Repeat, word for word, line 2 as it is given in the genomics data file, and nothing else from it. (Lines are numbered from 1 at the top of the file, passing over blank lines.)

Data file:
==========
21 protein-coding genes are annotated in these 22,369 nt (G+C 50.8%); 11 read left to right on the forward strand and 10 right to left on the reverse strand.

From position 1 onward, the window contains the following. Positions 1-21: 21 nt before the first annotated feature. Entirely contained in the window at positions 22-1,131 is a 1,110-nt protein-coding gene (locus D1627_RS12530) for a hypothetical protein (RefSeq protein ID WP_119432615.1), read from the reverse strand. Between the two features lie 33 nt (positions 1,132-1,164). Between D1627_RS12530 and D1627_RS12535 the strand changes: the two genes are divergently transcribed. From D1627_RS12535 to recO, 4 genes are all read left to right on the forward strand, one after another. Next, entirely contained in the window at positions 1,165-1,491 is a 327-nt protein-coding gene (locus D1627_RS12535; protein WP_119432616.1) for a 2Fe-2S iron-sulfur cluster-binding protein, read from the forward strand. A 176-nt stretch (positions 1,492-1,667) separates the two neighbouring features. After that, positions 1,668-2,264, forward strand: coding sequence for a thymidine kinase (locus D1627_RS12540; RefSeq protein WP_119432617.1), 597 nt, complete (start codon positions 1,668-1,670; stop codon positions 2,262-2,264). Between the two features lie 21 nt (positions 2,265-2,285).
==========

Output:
From position 1 onward, the window contains the following. Positions 1-21: 21 nt before the first annotated feature. Entirely contained in the window at positions 22-1,131 is a 1,110-nt protein-coding gene (locus D1627_RS12530) for a hypothetical protein (RefSeq protein ID WP_119432615.1), read from the reverse strand. Between the two features lie 33 nt (positions 1,132-1,164). Between D1627_RS12530 and D1627_RS12535 the strand changes: the two genes are divergently transcribed. From D1627_RS12535 to recO, 4 genes are all read left to right on the forward strand, one after another. Next, entirely contained in the window at positions 1,165-1,491 is a 327-nt protein-coding gene (locus D1627_RS12535; protein WP_119432616.1) for a 2Fe-2S iron-sulfur cluster-binding protein, read from the forward strand. A 176-nt stretch (positions 1,492-1,667) separates the two neighbouring features. After that, positions 1,668-2,264, forward strand: coding sequence for a thymidine kinase (locus D1627_RS12540; RefSeq protein WP_119432617.1), 597 nt, complete (start codon positions 1,668-1,670; stop codon positions 2,262-2,264). Between the two features lie 21 nt (positions 2,265-2,285).